In the MHA he acted immediately on procurement of equipment required by the CAPFs. Hence, in some cases they were better equipped than the army. Their procurement procedures are faster and involves lesser stages. He should carry this attitude to the MoD and bring about relevant changes. He must trust his chiefs and work with them for enhancing defence capabilities and rebuilding morale within the forces.
His major challenge as the defence minister is to break the bureaucratic MoD, which is more of a stumbling block than a supporter of the uniformed military. Most procurements face delays at the MoD level, as also directions from them hurt sentiments across the military. This would continue unless the MoD is reorganized, and service HQs amalgamated.
The chiefs have been appointed by the same government after deep selection, hence appointing a Chief of Defence Staff should be the next logical step. This government has the mandate, only needs the will. Will Rajnath Singh bell the cat? Make in India is not just a mantra but essential if India is to grow as a military power.
Two defence corridors have been inaugurated, without any forward movement in them. India needs in-house development and manufacturing rather than banking on imports. Finalising pending decisions on aircraft, submarines and Future Infantry Combat Vehicles cannot be delayed anymore, if Indian military power needs to be retained and enhanced.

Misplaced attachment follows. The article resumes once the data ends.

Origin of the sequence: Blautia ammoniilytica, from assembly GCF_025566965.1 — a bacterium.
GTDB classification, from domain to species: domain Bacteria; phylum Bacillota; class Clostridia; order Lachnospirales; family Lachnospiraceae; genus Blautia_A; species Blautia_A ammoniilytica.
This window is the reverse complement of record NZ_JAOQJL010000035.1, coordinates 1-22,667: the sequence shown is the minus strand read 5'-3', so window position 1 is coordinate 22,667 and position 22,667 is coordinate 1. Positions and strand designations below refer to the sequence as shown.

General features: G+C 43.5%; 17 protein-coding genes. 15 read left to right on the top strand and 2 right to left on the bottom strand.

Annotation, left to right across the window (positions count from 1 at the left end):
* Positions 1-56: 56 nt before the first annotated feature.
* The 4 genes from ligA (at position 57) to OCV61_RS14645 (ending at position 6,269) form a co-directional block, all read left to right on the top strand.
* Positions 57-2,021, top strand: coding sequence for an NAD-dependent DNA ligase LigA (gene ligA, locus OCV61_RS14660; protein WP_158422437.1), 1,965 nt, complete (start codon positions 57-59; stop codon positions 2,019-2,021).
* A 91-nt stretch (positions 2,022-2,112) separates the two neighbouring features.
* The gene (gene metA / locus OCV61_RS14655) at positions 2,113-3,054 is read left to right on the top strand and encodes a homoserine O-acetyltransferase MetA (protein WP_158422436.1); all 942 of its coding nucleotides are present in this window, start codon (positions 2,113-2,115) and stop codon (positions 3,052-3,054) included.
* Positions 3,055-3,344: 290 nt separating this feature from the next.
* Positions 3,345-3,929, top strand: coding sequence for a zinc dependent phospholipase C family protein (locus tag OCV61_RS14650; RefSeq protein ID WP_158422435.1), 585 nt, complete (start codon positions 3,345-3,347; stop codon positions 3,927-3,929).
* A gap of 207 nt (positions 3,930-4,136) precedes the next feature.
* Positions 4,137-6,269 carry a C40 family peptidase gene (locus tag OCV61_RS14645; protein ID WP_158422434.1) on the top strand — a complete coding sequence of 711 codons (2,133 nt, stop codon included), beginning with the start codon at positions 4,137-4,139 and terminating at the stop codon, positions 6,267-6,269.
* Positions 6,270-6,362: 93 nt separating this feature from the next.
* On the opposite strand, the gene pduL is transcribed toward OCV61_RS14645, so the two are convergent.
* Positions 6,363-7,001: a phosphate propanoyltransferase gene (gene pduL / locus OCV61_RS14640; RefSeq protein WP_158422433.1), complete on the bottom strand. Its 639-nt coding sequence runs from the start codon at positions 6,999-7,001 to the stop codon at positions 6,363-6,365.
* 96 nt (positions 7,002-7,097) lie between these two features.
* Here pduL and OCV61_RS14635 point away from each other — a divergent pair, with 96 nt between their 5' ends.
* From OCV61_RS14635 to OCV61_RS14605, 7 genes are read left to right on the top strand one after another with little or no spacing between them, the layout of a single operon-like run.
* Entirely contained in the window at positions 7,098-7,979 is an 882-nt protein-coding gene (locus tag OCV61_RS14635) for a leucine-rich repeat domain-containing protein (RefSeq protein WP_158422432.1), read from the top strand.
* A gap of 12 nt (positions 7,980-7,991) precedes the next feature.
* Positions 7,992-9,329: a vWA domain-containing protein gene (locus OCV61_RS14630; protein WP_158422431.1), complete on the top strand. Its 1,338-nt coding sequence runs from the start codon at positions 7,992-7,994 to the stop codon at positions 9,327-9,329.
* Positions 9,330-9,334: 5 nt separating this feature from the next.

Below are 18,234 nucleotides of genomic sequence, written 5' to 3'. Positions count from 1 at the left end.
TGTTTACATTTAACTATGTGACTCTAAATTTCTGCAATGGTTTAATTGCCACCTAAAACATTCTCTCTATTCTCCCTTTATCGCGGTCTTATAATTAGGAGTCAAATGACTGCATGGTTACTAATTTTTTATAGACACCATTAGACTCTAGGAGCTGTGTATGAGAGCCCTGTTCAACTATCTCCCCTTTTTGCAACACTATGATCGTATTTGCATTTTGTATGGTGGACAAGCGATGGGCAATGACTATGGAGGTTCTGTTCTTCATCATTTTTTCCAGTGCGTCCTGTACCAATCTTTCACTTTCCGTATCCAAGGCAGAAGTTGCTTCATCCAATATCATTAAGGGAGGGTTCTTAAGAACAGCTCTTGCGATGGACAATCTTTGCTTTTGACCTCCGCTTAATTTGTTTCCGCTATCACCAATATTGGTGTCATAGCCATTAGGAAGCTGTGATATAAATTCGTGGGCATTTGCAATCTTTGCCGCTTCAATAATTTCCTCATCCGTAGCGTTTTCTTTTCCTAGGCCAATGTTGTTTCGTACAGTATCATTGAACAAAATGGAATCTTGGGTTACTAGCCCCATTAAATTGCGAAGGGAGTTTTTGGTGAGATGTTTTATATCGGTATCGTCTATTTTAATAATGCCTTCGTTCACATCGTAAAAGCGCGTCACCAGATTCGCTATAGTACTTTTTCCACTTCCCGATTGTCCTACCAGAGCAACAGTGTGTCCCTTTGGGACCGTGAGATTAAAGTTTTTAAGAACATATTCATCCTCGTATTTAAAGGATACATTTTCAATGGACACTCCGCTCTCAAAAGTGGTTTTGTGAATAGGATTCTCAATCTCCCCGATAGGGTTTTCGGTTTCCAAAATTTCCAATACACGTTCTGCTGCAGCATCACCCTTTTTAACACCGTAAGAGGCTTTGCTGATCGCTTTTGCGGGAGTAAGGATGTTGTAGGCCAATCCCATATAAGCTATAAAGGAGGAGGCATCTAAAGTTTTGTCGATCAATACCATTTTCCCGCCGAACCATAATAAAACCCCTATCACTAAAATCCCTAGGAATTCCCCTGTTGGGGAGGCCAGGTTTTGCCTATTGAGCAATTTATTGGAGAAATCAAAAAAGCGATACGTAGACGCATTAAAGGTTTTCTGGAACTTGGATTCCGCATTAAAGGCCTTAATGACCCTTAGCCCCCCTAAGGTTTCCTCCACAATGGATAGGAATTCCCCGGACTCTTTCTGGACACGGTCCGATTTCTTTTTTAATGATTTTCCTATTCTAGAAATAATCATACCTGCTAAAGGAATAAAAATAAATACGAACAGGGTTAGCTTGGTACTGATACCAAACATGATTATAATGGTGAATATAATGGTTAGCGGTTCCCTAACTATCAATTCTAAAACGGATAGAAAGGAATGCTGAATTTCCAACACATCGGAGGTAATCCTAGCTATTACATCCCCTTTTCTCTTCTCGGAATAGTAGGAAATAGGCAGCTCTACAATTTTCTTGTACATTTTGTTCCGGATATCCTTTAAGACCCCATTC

Threats are on the rise; capabilities need to grow in sync. Simultaneously, the low defence allocation must be enhanced to a minimum of 2 per cent of the GDP in the forthcoming budget. Home-manufactured ammunition cannot be expected to be deficient. Ordnance factories have been more of a hindrance, than a boon. They need reorganisation or disbandment. He should decide their future. Reorganisation of the army is awaiting clearance in the MoD.
It needs to be acted upon. Leaving it to the bureaucracy implies letting it die a natural death. The rank and file have been facing regular drop in status and entitlements due to directions of the bureaucracy. This has increased heartburn and impacted morale. The letter written by the army chief to the then defence minister, Arun Jaitley, on Non-Functional Upgradation and its impact in lowering the status of the military, should now be sent by all service chiefs to Mr Singh. Immediate action by him would change outlooks.
Attending Diwali with troops alone would not enhance trust and faith in the government but acting for their welfare and equipment would. The armed forces have made the nation proud at every stage and it has been on the basis of their professionalism that the BJP fought the elections and won. It should now be payback time.
Rajnath Singh, a trusted aide of the Prime Minister, has been sent to the MoD to convey the importance of national security. His priority must be to change the existing bureaucratic MoD to enhance efficiency. It would rebuild trust and faith between the uniformed, bureaucracy and polity. He has performed exceptionally well as the Home Minister and the same is expected in the MoD.
(The writer is a retired Major-General of the Indian Army)